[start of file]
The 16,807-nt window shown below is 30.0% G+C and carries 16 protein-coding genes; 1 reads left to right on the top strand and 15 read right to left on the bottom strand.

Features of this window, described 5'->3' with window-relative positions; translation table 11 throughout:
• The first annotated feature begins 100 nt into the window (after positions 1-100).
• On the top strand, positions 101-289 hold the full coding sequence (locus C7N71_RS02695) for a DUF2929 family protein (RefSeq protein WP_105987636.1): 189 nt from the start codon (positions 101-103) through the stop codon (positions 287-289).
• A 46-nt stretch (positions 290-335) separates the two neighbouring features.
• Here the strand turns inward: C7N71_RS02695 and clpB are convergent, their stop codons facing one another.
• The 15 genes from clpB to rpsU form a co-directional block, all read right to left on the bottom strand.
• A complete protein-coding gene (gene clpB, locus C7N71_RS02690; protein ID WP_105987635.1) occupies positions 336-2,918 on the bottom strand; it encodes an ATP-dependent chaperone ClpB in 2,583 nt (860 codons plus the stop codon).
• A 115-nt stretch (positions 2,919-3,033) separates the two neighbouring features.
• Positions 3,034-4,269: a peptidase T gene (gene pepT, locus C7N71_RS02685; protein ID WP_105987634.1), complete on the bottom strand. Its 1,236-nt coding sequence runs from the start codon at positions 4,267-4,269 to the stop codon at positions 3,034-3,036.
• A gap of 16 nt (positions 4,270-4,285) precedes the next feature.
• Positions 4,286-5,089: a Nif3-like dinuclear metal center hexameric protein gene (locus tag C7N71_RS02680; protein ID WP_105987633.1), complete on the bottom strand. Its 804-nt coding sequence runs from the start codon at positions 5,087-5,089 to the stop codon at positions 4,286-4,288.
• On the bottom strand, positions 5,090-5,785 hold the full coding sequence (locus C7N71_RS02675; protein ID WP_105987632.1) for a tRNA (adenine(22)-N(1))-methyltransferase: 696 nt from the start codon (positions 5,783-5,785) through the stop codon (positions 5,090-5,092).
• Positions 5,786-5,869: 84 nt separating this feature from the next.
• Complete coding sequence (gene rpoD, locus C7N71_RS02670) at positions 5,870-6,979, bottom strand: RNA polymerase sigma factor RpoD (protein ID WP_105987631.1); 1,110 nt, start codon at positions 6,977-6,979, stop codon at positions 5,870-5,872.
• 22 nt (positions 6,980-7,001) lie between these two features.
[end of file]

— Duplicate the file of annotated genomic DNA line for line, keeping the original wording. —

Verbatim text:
The 16,807-nt window shown below is 30.0% G+C and carries 16 protein-coding genes; 1 reads left to right on the top strand and 15 read right to left on the bottom strand.

Features of this window, described 5'->3' with window-relative positions; translation table 11 throughout:
• The first annotated feature begins 100 nt into the window (after positions 1-100).
• On the top strand, positions 101-289 hold the full coding sequence (locus C7N71_RS02695) for a DUF2929 family protein (RefSeq protein WP_105987636.1): 189 nt from the start codon (positions 101-103) through the stop codon (positions 287-289).
• A 46-nt stretch (positions 290-335) separates the two neighbouring features.
• Here the strand turns inward: C7N71_RS02695 and clpB are convergent, their stop codons facing one another.
• The 15 genes from clpB to rpsU form a co-directional block, all read right to left on the bottom strand.
• A complete protein-coding gene (gene clpB, locus C7N71_RS02690; protein ID WP_105987635.1) occupies positions 336-2,918 on the bottom strand; it encodes an ATP-dependent chaperone ClpB in 2,583 nt (860 codons plus the stop codon).
• A 115-nt stretch (positions 2,919-3,033) separates the two neighbouring features.
• Positions 3,034-4,269: a peptidase T gene (gene pepT, locus C7N71_RS02685; protein ID WP_105987634.1), complete on the bottom strand. Its 1,236-nt coding sequence runs from the start codon at positions 4,267-4,269 to the stop codon at positions 3,034-3,036.
• A gap of 16 nt (positions 4,270-4,285) precedes the next feature.
• Positions 4,286-5,089: a Nif3-like dinuclear metal center hexameric protein gene (locus tag C7N71_RS02680; protein ID WP_105987633.1), complete on the bottom strand. Its 804-nt coding sequence runs from the start codon at positions 5,087-5,089 to the stop codon at positions 4,286-4,288.
• On the bottom strand, positions 5,090-5,785 hold the full coding sequence (locus C7N71_RS02675; protein ID WP_105987632.1) for a tRNA (adenine(22)-N(1))-methyltransferase: 696 nt from the start codon (positions 5,783-5,785) through the stop codon (positions 5,090-5,092).
• Positions 5,786-5,869: 84 nt separating this feature from the next.
• Complete coding sequence (gene rpoD, locus C7N71_RS02670) at positions 5,870-6,979, bottom strand: RNA polymerase sigma factor RpoD (protein ID WP_105987631.1); 1,110 nt, start codon at positions 6,977-6,979, stop codon at positions 5,870-5,872.
• 22 nt (positions 6,980-7,001) lie between these two features.